I think that the current federal approach which holds entire schools accountable is to be preferred to a system which focuses on the value-added of individual teachers. Holding schools accountable gives principals and faculty an incentive to provide help to the low performing teachers or, when necessary, get rid of them. Nonetheless, the federal system also relies on standardized tests and it is not clear what other alternatives would be as effective to help ensure accountability..

    There are certain courses where standardized tests may do a good job of evaluating the quality of education. Mathematics certainly comes to mind here. On the other hand, one could easily believe that standardized tests might provide very inadequate measures in English classes. I do not use standardized tests in my government class either.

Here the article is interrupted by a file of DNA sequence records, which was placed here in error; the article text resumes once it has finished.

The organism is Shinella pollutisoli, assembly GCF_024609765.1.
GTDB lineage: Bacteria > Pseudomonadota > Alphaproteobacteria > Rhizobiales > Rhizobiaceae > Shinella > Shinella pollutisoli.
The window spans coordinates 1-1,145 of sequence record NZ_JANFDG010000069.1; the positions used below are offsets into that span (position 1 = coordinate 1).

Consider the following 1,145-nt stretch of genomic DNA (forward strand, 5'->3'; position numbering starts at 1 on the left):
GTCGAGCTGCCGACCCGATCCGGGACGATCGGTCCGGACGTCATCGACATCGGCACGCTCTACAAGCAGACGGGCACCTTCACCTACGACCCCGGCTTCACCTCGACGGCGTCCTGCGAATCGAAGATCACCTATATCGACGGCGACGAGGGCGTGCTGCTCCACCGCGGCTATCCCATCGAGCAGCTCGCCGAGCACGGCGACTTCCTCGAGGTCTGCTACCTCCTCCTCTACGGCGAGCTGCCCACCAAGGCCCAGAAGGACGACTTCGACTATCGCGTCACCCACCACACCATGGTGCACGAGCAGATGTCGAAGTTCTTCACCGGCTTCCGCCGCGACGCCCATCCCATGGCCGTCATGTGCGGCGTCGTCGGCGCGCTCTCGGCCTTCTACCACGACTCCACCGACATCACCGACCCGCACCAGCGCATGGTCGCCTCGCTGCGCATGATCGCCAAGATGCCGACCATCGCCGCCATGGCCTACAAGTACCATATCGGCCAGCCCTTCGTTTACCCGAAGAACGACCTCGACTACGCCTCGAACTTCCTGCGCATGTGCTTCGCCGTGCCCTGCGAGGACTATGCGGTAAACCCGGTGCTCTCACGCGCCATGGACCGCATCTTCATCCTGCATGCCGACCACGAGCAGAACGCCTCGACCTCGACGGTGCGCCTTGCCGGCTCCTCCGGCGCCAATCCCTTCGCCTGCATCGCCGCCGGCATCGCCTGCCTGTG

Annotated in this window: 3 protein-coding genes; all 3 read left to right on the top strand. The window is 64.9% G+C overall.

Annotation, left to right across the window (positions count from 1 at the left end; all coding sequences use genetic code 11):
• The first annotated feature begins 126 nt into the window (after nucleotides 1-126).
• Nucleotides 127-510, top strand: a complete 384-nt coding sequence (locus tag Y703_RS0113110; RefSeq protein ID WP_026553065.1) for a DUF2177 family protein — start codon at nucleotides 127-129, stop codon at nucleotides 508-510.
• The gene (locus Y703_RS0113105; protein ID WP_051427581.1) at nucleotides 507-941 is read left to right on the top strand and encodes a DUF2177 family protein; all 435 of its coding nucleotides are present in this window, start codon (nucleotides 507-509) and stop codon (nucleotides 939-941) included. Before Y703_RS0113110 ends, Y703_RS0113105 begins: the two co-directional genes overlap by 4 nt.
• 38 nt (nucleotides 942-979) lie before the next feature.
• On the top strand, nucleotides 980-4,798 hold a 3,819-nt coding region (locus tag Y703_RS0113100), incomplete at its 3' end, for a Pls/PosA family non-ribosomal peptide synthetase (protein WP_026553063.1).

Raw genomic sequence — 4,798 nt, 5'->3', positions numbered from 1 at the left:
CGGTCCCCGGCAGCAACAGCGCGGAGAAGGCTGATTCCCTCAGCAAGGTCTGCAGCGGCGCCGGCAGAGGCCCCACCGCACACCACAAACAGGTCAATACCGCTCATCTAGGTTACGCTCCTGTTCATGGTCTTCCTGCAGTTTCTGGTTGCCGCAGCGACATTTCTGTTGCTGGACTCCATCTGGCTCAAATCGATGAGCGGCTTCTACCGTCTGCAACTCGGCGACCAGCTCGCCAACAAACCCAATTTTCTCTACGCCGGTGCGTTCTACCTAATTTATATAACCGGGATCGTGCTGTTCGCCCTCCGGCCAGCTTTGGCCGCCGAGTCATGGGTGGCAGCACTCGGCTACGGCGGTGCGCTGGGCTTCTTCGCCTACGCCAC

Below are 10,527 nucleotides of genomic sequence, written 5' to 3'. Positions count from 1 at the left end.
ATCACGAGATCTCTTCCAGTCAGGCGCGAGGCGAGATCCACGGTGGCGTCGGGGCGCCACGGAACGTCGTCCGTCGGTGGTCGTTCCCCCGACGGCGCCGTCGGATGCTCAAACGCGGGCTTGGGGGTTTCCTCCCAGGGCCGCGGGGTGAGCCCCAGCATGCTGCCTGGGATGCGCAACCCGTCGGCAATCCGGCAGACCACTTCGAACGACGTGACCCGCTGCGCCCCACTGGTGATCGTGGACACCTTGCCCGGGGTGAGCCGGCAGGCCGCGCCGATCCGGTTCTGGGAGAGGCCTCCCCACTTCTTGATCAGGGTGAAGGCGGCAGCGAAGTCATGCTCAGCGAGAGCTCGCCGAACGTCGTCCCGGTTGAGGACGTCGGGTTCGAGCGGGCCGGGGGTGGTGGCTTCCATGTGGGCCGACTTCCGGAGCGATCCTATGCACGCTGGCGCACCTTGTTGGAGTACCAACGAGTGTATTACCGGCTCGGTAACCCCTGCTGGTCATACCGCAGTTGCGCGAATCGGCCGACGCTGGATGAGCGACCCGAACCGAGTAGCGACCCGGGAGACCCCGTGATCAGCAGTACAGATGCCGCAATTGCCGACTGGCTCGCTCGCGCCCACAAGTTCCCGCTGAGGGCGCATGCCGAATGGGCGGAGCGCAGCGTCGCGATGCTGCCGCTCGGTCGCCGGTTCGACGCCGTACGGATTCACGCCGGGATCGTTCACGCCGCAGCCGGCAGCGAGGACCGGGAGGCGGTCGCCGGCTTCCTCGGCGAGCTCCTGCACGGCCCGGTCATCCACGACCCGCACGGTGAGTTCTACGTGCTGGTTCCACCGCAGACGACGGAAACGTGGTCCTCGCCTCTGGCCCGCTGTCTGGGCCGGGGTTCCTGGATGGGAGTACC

One important result of the use of standardized testing is that decision-making in education become centralized. It is easy for some administrator who may know nothing of teaching or its challenges to make decisions on the basis of these tests, We might refer to this as the production model of teaching. A more holistic model of evaluation relying on context and expertise might be viewed as a custom or craft model of evaluation. However, if the custom model is used as a pretext so as not to improve the quality of education, it is understandable that critics would argue for the production model and that their arguments would win the day.

    • September 17, 2012 8:18 PM

      Thanks for the comment. I don’t think most critics of standardized testing are using that as a pretext to avoid addressing quality issues. Improving educational quality is exactly what they are trying to do. And they have plenty of alternative proposals. Some initiatives are discussed in today’s New York Times editorial: http://www.nytimes.com/2012/09/17/opinion/in-search-of-excellent-teaching.html